The Wii, by comparison, doesn’t have a consistent online network, forcing each developer to devise its own solutions. A game created by a third-party company like Electronic Arts, for example, might use an entirely different login system  than the one designed by Nintendo for online play. What the Wii’s online games all have in common is that they’re shamefully primitive. While Xbox Live makes it easy to set up a match with a friend, most of the games on the Wii (including every title made by Nintendo rather than a third party) require you to trade 12-digit Friend Codes before launching a multiplayer game. Even worse, you have to swap codes again if you want to play the same friend in a different game. Since the Wii doesn’t have a microphone peripheral, you can only talk to your friends by text message, if at all. (Some games don’t even allow text messaging.) This functionality is roughly equivalent to what you could achieve in 1998 by connecting to someone else’s computer via modem.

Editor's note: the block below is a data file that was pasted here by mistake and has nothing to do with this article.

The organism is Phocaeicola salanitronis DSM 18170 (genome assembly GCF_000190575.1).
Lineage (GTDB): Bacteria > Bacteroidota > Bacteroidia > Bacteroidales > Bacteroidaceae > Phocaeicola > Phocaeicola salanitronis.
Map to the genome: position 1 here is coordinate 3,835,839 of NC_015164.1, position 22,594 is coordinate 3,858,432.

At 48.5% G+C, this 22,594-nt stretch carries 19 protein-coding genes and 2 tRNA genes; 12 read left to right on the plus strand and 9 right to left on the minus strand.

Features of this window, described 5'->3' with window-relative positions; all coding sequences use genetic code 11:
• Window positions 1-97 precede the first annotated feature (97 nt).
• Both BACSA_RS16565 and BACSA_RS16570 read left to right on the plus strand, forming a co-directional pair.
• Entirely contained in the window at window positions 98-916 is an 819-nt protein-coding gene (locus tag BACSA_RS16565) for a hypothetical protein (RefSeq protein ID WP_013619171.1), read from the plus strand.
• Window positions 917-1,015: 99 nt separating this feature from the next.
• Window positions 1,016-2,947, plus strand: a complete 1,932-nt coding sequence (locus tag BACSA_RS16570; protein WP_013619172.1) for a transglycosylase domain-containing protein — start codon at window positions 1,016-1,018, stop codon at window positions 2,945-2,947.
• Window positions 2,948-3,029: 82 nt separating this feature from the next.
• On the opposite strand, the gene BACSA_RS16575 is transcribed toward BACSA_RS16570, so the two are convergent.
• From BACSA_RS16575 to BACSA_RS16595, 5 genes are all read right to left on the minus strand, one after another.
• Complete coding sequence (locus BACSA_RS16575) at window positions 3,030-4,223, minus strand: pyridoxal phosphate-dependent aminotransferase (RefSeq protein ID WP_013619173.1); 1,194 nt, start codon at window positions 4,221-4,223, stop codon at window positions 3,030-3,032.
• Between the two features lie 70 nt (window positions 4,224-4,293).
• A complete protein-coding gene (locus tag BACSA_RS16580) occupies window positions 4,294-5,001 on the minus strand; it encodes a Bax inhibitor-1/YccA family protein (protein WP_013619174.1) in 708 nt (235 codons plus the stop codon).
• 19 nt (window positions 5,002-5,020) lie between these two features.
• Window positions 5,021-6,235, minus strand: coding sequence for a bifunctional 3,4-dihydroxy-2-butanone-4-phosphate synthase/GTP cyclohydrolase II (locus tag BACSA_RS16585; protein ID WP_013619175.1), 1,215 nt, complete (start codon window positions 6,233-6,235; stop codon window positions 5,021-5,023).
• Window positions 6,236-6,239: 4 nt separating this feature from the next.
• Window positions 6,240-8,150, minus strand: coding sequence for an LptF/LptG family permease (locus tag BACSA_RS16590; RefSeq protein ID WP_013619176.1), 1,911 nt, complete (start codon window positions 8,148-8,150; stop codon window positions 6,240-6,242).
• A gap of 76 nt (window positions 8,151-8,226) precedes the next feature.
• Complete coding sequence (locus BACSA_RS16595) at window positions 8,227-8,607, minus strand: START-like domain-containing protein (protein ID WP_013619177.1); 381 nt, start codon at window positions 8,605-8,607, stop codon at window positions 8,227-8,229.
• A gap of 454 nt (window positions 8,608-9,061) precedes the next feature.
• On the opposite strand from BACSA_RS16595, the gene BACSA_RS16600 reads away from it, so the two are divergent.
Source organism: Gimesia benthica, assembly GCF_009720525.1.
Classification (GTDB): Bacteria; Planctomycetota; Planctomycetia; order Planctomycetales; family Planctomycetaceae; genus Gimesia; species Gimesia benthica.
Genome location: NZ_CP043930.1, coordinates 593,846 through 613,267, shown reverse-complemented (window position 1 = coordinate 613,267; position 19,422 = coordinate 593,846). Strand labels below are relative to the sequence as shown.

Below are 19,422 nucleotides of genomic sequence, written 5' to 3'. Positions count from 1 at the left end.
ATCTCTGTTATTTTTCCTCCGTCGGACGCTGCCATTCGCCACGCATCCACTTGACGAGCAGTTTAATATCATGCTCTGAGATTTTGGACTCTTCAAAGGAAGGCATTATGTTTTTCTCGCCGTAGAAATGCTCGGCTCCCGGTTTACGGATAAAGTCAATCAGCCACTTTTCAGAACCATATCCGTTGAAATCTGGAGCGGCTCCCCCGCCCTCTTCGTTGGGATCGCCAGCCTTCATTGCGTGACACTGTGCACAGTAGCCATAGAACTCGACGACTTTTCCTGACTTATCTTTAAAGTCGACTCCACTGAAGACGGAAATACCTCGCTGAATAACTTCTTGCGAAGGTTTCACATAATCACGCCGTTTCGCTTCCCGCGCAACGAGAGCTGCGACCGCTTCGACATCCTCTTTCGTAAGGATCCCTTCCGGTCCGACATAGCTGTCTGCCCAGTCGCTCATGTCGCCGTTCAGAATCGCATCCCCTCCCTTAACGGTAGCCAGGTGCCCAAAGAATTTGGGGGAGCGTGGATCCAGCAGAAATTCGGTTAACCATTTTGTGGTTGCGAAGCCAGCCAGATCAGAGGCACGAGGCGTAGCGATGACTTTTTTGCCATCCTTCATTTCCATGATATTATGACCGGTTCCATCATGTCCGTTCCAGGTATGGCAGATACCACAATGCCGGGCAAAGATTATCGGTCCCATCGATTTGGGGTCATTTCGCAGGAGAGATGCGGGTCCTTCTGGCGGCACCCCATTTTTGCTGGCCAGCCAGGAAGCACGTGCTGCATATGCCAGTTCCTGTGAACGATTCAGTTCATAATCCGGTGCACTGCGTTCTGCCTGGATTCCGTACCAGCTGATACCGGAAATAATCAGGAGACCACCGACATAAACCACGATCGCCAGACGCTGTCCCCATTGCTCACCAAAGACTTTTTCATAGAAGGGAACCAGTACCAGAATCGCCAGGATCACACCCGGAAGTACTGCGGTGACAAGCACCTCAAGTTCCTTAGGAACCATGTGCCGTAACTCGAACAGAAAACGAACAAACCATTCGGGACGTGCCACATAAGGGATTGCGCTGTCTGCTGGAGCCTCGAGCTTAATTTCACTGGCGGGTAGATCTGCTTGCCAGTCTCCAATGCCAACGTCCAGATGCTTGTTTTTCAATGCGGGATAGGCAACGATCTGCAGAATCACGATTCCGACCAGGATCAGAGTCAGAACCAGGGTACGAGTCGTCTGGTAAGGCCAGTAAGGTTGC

In fairness, you must invest in a premium membership, at a cost of $50 a year, to use Xbox Live’s online multiplayer functionality. All of the Wii’s online services, by comparison, are free. But the Wii’s threadbare online system is terrible even taking into account that it costs nothing.